• Using loadash for better performance when working with arrays
  • More on create-react-app readme page

UI with React and Redux

Now moving on to creating the UI and display the data in it using React and Redux.

React is a JavaScript library for building user interfaces.’

‘Redux is a predictable state container for JavaScript apps.’

As the quotes say, React is used to build the UI and Redux is used to manage the state of the application.

UI templates with JSX

First create the UI using JSX or createElement(…), you can choose either of them I chose JSX and I will tell you why: Almost all the examples on the web related to React are built with JSX. JSX is like writing XML/HTML in JS, and after a couple of days of writing it it doesn’t look wrong anymore :).

It looks like this:

import React from 'react';
import { Button, Glyphicon } from 'react-bootstrap';

export default function LoaderButton({ isLoading, text, loadingText, disabled = false, ...props }) {
  return (
    <Button disabled={ disabled || isLoading } {...props}>
      { isLoading && <Glyphicon glyph="refresh" className="spinning" /> }
      { ! isLoading ? text : loadingText }

‘Each JSX element is just syntactic sugar for calling React.createElement(component, props, …children). So, anything you can do with JSX can also be done with just plain JavaScript.’

And yes, this is JavaScript; JS compiled with Babel. And because it’s more like JS then HTML it uses camelCase property convention, and a nice thing about this is that it prevents injection Attacks, by default it escapes and embedded value. More about Cross-site scripting on wiki

There are many interesting things which I found when learning React and one of them is linked to Elements and Components. All React elements are immutable. Once you create an element you cannot change its children or attributes. And even though it recreated the element when it needs to be changed it updates the UI with only what is necessary.

State and Props in React

You can read from here about state and props in React and I will just highlight some points I found interesting:

  • First is about props, they are Read-Only, the component must never modify its own props. ‘All React components must act like pure functions with respect to their props’. To change the date within a React app you need to understand the concept of state and manage it properly. The state is private and fully controlled by the component.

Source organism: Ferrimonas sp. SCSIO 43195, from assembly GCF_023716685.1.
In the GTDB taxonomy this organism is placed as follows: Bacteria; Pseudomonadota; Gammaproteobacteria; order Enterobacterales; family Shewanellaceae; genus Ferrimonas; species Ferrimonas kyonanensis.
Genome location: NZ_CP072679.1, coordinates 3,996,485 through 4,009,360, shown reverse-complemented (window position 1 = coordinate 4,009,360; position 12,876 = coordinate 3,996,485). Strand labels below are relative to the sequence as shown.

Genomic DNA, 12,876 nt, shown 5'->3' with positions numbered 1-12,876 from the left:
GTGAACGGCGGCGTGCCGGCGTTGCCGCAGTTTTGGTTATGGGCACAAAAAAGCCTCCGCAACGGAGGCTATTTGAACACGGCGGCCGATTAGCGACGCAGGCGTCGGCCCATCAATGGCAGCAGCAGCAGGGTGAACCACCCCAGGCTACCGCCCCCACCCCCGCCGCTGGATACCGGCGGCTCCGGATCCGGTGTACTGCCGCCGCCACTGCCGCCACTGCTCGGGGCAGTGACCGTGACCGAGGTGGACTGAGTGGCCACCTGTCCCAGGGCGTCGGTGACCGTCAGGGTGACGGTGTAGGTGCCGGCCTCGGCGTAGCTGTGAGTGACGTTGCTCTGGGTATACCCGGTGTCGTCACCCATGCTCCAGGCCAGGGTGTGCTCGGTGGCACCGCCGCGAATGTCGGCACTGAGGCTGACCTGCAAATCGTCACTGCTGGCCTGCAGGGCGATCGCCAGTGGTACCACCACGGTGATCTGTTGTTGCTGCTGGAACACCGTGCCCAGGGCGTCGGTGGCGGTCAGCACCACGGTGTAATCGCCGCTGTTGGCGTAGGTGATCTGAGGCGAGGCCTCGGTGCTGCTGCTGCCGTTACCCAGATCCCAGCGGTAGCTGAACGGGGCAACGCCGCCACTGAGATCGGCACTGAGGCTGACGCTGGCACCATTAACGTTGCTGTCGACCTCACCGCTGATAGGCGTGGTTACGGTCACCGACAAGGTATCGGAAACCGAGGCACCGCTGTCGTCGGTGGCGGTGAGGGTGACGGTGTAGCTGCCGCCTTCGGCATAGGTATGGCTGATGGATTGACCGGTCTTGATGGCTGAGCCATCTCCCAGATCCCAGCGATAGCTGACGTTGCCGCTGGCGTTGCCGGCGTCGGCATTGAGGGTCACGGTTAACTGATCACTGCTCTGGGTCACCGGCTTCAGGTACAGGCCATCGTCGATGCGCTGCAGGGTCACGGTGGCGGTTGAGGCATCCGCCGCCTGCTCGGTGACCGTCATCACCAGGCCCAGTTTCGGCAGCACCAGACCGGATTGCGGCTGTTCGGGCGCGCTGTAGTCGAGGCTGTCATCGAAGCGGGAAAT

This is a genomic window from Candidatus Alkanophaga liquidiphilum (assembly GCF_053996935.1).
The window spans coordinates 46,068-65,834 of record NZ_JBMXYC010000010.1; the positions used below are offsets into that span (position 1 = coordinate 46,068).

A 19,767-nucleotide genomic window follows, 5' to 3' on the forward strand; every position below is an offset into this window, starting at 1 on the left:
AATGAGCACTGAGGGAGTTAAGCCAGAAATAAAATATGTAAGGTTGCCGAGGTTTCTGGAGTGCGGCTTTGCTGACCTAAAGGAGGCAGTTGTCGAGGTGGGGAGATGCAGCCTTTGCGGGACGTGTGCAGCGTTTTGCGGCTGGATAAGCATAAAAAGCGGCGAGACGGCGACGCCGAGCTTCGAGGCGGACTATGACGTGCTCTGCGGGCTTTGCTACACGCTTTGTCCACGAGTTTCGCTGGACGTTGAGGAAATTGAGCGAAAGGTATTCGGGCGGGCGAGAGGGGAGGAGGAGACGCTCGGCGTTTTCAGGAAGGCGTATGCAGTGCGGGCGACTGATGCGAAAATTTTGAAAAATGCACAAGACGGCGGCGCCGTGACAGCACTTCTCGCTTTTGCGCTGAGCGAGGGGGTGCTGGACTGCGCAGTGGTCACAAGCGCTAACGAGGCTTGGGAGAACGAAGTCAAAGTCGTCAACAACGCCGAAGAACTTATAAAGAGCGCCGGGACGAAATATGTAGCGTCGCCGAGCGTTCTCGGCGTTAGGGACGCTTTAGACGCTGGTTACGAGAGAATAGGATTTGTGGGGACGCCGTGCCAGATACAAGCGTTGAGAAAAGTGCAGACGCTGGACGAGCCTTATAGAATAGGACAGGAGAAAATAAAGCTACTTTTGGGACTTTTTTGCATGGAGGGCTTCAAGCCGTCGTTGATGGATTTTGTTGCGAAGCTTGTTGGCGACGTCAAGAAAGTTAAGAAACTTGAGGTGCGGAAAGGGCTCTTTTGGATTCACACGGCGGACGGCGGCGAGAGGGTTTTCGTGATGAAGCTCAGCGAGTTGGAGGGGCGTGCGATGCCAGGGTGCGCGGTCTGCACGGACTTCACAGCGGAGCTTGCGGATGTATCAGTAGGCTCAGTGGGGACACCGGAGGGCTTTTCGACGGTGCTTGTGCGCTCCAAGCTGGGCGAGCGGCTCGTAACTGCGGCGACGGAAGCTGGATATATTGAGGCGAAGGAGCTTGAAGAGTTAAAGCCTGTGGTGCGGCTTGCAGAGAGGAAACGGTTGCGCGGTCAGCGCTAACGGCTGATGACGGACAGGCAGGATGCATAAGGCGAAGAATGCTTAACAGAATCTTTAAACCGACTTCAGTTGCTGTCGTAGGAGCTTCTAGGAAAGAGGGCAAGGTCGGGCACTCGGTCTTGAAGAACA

• Another is … Be a good citizen and free the space when you don’t need it using componentWillUnmount().More about it here.

  • When you setState() you are not forced to change the entire state, you can change just a property of the state and the state is merged.

  • And now a cool one: data flow is unidirectional, just one component can own the state and send it to its children as props, but only that one component which owns the state can manage that data. There should be a single ‘source of truth’ for any data that changes in a React app.

  • ‘You have to be careful about the meaning of this in JSX callbacks. In JavaScript, class methods are not bound by default. If you forget to bind this.handleClick and pass it to onClick, this will be undefined when the function is actually called.’

  • In React there can be Components, Elements and not so much Instances, ‘An element is a plain object describing a component instance or DOM node and its desired properties.’

  • ‘A functional component is less powerful but is simpler, and acts like a class component with just a single render() method. Unless you need features available only in a class, we encourage you to use functional components instead. However, whether functions or classes, fundamentally they are all components to React. They take the props as their input, and return the elements as their output.’

In the end React just builds the Virtual DOM Tree which contains Elements.

And now about Redux

There are some very nice videos related to Redux and here are 2 of them: